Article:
If you’re resting on your laurels in today’s world, it means you’re satisfied with your past success and consider further effort unnecessary.
The idea of laurel leaves being used to celebrate achievement originated with the leaders and athletic stars of ancient Greece. In Hellenic times, laurel leaves were closely tied to Apollo, the god of music, prophecy and poetry. Apollo was usually depicted with a crown of laurel leaves, and the plant eventually became a symbol of status and achievement.
The reason for the association between Apollo and laurel comes from the myth of Apollo’s love for the nymph Daphne, who turned into a Bay tree just as Apollo approached her. Undeterred, Apollo embraced the tree, cut off a branch to wear as a wreath and declared the plant sacred.
Victorious athletes at the ancient Pythian Games (forerunner of the Olympics) received wreaths made of laurel branches, and the Romans later adopted the practice and presented such wreaths to generals who won important battles. Venerable Greeks and Romans, or “laureates,” were thus able to “rest on their laurels” by basking in the glory of past achievements.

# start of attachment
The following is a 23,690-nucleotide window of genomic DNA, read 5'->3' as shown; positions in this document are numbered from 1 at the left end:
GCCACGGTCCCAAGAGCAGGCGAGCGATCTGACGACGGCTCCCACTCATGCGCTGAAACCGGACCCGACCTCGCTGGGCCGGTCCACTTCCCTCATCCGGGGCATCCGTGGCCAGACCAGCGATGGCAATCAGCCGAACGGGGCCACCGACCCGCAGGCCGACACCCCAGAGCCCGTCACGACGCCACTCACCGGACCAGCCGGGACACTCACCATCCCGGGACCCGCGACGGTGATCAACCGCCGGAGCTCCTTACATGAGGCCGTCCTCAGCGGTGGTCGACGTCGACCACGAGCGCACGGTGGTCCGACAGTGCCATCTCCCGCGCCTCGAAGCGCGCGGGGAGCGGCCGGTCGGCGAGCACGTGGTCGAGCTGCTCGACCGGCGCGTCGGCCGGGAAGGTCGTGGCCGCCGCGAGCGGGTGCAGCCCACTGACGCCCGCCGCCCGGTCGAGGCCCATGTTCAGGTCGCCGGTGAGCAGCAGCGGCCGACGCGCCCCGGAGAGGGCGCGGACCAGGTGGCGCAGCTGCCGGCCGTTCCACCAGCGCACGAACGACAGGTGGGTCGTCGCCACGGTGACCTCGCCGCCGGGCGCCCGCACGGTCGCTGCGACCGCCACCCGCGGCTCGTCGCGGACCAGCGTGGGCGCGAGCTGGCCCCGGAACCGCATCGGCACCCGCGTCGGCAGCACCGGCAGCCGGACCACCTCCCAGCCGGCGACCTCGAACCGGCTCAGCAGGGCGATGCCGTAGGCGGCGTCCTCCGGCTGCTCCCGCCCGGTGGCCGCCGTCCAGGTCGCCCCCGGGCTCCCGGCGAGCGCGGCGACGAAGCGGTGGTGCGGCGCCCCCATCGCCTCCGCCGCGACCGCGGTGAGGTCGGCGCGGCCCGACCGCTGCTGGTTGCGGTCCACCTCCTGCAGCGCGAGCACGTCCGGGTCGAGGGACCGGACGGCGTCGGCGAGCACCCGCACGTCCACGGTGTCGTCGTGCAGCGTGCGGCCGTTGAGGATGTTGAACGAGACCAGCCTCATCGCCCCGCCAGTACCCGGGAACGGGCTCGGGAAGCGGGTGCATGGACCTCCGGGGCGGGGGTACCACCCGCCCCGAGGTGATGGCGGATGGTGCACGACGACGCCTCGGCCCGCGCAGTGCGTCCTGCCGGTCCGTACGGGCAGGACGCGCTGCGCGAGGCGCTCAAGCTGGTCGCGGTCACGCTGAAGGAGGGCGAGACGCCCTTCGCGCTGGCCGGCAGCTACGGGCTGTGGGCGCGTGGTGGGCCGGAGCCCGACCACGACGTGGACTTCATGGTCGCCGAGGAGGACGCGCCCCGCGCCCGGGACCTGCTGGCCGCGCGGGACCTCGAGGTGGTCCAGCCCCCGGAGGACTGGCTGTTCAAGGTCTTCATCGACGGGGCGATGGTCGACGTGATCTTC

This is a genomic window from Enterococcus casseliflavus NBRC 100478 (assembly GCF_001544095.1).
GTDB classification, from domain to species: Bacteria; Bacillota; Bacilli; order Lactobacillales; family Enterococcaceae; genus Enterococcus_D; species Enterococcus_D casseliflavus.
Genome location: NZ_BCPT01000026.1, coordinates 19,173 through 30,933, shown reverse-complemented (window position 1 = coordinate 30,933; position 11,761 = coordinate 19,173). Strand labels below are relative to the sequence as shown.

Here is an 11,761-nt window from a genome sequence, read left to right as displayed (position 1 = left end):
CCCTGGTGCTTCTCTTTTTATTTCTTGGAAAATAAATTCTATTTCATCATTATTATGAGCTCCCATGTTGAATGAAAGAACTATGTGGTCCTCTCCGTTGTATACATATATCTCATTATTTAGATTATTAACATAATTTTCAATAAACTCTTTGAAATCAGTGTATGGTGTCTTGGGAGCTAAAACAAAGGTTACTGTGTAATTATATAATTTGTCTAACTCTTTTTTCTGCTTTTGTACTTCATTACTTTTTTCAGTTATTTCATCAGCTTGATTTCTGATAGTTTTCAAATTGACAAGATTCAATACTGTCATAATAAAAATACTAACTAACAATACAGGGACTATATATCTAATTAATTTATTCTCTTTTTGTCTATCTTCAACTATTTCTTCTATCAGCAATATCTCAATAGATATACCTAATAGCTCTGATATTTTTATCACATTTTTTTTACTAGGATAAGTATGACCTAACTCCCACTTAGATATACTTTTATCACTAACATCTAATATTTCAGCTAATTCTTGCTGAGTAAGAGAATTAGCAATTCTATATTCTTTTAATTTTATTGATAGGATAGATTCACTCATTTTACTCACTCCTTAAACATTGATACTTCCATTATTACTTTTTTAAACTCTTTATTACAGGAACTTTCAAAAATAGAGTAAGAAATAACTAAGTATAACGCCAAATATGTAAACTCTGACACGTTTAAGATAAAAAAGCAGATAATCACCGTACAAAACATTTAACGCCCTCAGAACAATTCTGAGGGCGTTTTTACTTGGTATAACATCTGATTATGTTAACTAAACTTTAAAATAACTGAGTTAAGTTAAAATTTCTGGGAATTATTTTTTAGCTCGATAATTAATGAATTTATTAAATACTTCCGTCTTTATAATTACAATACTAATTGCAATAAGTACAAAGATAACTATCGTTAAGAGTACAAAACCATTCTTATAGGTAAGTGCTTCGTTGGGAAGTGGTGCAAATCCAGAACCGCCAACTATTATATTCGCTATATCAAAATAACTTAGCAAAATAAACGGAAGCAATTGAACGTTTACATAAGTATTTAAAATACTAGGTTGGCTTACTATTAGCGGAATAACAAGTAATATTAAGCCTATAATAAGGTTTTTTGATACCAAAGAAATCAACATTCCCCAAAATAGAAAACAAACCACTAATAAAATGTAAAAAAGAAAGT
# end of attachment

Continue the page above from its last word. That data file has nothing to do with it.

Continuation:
Following the decline of the Greek and Roman empires, the use of laurel as an emblem of victory didn’t appear again until the Middle Ages. Geoffrey Chaucer referred to laurels in that context in The Knight’s Tale, circa 1385. Later the phrase took on a negative connotation, and since the 1800s it has been used for those who are overly satisfied with past triumphs.
We continue to call those who are especially honored laureates although the laurel leaves, also known as bay leaves, are usually kept for kitchen use. Nobel Laureates get a nice medal and 10 million Swedish Krona and Poets Laureate (in the UK at least) get a useful salary and a butt of sack (barrel of sherry).
But these days, the phrase is used with a distinctly disapproving tone. “One-hit wonders” tend to be sneered at.
Which seems to me highly unfair. If you’ve managed to make it over the top once, why do you have to do it again? Sit back, relax, enjoy a glass of sack!